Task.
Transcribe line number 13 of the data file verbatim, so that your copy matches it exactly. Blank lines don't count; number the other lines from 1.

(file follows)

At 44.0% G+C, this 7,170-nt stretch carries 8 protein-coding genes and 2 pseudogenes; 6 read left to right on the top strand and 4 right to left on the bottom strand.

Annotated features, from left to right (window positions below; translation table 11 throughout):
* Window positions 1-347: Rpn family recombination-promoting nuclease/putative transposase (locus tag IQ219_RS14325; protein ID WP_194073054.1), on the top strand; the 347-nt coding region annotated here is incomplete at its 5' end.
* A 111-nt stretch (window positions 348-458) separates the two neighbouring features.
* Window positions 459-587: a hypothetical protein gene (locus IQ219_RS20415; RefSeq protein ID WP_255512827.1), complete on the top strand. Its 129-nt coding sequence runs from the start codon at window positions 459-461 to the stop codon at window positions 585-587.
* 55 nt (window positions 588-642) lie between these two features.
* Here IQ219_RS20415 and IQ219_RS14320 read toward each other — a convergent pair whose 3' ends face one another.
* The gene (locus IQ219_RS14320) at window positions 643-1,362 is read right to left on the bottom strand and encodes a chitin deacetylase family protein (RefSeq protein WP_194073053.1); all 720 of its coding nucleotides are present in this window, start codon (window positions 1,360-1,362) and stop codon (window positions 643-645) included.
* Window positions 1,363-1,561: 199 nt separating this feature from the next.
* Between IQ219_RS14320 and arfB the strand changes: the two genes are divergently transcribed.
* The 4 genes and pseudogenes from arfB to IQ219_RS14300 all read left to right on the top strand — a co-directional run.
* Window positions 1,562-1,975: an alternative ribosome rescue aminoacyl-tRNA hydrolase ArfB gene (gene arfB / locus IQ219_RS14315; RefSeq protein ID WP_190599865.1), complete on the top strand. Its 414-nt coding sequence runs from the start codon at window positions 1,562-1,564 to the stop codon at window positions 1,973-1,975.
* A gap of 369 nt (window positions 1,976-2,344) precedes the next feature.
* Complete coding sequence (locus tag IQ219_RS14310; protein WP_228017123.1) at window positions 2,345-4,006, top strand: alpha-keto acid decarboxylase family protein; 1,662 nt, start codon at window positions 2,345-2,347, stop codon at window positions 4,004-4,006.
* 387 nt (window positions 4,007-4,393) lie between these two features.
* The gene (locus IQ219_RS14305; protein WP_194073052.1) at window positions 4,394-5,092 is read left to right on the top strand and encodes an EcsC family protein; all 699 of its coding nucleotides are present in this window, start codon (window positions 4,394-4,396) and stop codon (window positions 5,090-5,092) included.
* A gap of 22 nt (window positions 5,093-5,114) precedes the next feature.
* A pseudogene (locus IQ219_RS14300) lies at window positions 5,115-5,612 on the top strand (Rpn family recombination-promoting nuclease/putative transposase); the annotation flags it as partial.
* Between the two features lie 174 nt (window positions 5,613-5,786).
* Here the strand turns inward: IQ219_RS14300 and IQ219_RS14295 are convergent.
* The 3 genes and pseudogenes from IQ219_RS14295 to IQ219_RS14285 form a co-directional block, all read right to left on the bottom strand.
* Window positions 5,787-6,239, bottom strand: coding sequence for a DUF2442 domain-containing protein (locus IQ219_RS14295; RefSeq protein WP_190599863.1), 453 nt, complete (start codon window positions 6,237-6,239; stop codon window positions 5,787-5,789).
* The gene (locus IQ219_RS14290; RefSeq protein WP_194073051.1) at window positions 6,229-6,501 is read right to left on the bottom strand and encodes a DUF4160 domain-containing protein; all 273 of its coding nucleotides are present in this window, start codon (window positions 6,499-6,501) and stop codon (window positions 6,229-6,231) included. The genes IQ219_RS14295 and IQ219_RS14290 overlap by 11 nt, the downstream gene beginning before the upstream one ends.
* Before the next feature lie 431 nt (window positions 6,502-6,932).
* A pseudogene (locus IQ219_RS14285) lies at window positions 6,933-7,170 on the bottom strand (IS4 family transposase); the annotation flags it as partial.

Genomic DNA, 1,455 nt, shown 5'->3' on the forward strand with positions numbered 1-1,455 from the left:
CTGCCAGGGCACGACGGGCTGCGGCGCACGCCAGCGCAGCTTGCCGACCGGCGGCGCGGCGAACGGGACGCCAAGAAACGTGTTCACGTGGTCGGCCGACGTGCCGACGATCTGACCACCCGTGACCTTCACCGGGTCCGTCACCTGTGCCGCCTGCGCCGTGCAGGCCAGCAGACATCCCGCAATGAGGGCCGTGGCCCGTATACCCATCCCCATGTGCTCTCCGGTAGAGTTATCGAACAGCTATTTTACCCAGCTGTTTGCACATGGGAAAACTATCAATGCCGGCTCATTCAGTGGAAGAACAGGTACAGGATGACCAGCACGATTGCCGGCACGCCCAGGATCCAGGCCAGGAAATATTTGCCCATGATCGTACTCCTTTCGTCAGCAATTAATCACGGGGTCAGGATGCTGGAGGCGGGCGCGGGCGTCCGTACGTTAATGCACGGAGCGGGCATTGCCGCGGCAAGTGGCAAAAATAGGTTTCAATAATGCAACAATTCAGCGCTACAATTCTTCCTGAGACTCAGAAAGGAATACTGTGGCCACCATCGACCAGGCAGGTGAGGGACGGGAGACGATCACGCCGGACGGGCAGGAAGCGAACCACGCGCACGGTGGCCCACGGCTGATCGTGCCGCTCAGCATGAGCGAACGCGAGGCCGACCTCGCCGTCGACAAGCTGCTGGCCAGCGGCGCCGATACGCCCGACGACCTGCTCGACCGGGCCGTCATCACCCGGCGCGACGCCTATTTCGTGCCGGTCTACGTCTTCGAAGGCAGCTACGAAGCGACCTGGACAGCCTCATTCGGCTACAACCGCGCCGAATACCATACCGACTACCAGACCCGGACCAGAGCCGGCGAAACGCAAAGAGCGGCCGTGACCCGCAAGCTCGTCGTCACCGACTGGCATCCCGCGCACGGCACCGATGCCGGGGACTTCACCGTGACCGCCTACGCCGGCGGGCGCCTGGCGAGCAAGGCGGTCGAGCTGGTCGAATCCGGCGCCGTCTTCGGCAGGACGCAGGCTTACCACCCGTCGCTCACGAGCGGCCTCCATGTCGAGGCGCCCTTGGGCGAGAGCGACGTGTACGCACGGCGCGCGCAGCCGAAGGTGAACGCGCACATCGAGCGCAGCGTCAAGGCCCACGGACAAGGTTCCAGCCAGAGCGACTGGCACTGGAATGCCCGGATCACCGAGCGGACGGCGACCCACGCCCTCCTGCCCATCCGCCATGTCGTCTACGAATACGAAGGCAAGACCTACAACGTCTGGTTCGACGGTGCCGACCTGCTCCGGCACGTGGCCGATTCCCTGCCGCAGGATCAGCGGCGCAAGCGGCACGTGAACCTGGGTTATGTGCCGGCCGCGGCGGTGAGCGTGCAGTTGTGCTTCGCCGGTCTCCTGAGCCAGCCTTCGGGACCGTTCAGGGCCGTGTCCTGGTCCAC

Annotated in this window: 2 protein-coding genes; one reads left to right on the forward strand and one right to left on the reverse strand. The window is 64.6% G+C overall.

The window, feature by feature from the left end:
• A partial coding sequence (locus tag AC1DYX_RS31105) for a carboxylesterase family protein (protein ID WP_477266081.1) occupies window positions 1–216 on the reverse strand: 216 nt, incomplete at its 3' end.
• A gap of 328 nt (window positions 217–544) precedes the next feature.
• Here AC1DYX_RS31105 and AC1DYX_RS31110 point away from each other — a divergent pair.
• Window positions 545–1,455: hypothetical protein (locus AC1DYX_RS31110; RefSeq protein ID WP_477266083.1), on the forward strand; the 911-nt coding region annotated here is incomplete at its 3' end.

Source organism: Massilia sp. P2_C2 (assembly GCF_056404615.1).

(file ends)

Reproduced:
* A gap of 369 nt (window positions 1,976-2,344) precedes the next feature.